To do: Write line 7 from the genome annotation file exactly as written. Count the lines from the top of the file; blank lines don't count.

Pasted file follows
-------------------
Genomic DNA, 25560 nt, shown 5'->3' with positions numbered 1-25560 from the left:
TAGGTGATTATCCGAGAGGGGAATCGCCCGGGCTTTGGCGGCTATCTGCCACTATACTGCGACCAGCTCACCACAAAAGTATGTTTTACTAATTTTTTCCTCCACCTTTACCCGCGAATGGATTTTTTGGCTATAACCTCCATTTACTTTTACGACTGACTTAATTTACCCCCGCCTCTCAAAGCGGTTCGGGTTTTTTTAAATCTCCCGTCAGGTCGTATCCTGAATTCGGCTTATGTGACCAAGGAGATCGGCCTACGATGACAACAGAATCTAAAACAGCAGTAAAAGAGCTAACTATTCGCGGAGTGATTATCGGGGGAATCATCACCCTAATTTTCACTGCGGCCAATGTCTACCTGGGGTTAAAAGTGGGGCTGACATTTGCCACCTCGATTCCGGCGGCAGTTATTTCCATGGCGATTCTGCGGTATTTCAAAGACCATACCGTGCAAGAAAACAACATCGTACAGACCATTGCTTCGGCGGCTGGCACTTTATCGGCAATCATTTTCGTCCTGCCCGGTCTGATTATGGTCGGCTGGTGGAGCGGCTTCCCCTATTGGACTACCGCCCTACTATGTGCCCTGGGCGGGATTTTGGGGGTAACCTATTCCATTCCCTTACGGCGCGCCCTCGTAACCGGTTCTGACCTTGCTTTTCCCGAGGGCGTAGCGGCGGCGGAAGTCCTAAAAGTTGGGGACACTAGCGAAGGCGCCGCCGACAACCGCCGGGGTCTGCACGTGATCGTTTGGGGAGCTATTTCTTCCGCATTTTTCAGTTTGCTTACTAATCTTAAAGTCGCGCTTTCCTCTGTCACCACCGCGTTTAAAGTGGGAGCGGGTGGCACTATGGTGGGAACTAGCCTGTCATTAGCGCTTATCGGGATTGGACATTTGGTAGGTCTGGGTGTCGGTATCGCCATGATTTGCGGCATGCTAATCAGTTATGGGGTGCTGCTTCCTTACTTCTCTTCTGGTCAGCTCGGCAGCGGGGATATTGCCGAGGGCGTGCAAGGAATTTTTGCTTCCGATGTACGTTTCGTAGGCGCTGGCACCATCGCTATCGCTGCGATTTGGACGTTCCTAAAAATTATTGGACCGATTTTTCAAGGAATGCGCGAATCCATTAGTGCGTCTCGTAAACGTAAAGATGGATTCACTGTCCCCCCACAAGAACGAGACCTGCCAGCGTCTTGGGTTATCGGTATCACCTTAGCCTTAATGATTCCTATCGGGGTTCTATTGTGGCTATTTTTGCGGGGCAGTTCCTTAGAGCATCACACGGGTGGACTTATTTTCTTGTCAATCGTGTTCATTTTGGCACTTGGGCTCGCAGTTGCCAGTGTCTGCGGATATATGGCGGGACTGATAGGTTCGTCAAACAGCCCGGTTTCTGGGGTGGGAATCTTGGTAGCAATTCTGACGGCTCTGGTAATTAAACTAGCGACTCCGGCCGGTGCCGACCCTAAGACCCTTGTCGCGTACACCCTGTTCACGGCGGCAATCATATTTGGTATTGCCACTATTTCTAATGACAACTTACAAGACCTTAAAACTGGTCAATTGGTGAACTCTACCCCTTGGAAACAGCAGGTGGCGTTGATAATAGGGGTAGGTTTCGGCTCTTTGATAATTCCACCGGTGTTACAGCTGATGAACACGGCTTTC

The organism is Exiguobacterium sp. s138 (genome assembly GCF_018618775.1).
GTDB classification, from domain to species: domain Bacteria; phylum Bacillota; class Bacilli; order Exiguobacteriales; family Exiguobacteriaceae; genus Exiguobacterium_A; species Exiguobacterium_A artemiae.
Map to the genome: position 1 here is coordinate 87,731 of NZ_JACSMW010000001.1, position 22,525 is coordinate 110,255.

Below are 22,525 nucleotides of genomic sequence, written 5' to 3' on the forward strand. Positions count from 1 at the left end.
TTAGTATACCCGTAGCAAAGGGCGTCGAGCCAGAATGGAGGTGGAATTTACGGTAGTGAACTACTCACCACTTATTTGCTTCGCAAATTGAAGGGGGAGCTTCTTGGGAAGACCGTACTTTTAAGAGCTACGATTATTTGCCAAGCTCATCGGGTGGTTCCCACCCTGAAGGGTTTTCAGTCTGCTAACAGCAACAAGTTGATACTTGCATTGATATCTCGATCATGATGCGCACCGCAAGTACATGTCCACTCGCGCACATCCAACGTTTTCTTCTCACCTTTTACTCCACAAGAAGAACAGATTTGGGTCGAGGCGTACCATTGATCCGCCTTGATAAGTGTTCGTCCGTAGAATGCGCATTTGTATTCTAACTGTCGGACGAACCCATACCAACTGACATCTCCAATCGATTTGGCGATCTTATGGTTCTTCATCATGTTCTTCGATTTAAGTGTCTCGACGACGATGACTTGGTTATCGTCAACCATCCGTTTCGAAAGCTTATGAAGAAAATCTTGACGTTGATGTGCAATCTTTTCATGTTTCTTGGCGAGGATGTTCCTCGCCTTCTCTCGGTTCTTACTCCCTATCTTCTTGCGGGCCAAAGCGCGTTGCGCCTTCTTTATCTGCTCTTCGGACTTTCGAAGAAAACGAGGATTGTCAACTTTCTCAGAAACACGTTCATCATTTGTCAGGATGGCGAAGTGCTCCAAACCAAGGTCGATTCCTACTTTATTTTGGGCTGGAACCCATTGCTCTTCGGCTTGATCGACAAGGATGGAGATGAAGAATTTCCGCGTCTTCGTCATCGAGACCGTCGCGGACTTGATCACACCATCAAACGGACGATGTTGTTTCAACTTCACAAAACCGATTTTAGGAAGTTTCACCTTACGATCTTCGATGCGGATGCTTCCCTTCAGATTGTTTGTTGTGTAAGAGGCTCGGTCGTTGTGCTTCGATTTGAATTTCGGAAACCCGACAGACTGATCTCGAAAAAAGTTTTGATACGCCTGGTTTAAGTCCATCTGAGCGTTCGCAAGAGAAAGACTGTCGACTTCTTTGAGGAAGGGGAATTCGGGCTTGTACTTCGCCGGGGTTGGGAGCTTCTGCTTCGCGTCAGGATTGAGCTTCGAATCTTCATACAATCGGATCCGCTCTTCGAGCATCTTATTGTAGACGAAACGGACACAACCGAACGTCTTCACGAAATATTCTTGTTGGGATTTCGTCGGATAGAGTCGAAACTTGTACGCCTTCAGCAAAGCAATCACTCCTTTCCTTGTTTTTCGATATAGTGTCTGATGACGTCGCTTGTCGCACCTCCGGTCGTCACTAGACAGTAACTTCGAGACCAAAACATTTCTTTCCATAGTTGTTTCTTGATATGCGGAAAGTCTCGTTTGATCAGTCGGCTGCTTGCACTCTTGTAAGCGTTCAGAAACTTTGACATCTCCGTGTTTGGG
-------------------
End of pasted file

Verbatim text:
TTAGTATACCCGTAGCAAAGGGCGTCGAGCCAGAATGGAGGTGGAATTTACGGTAGTGAACTACTCACCACTTATTTGCTTCGCAAATTGAAGGGGGAGCTTCTTGGGAAGACCGTACTTTTAAGAGCTACGATTATTTGCCAAGCTCATCGGGTGGTTCCCACCCTGAAGGGTTTTCAGTCTGCTAACAGCAACAAGTTGATACTTGCATTGATATCTCGATCATGATGCGCACCGCAAGTACATGTCCACTCGCGCACATCCAACGTTTTCTTCTCACCTTTTACTCCACAAGAAGAACAGATTTGGGTCGAGGCGTACCATTGATCCGCCTTGATAAGTGTTCGTCCGTAGAATGCGCATTTGTATTCTAACTGTCGGACGAACCCATACCAACTGACATCTCCAATCGATTTGGCGATCTTATGGTTCTTCATCATGTTCTTCGATTTAAGTGTCTCGACGACGATGACTTGGTTATCGTCAACCATCCGTTTCGAAAGCTTATGAAGAAAATCTTGACGTTGATGTGCAATCTTTTCATGTTTCTTGGCGAGGATGTTCCTCGCCTTCTCTCGGTTCTTACTCCCTATCTTCTTGCGGGCCAAAGCGCGTTGCGCCTTCTTTATCTGCTCTTCGGACTTTCGAAGAAAACGAGGATTGTCAACTTTCTCAGAAACACGTTCATCATTTGTCAGGATGGCGAAGTGCTCCAAACCAAGGTCGATTCCTACTTTATTTTGGGCTGGAACCCATTGCTCTTCGGCTTGATCGACAAGGATGGAGATGAAGAATTTCCGCGTCTTCGTCATCGAGACCGTCGCGGACTTGATCACACCATCAAACGGACGATGTTGTTTCAACTTCACAAAACCGATTTTAGGAAGTTTCACCTTACGATCTTCGATGCGGATGCTTCCCTTCAGATTGTTTGTTGTGTAAGAGGCTCGGTCGTTGTGCTTCGATTTGAATTTCGGAAACCCGACAGACTGATCTCGAAAAAAGTTTTGATACGCCTGGTTTAAGTCCATCTGAGCGTTCGCAAGAGAAAGACTGTCGACTTCTTTGAGGAAGGGGAATTCGGGCTTGTACTTCGCCGGGGTTGGGAGCTTCTGCTTCGCGTCAGGATTGAGCTTCGAATCTTCATACAATCGGATCCGCTCTTCGAGCATCTTATTGTAGACGAAACGGACACAACCGAACGTCTTCACGAAATATTCTTGTTGGGATTTCGTCGGATAGAGTCGAAACTTGTACGCCTTCAGCAAAGCAATCACTCCTTTCCTTGTTTTTCGATATAGTGTCTGATGACGTCGCTTGTCGCACCTCCGGTCGTCACTAGACAGTAACTTCGAGACCAAAACATTTCTTTCCATAGTTGTTTCTTGATATGCGGAAAGTCTCGTTTGATCAGTCGGCTGCTTGCACTCTTGTAAGCGTTCAGAAACTTTGACATCTCCGTGTTTGGG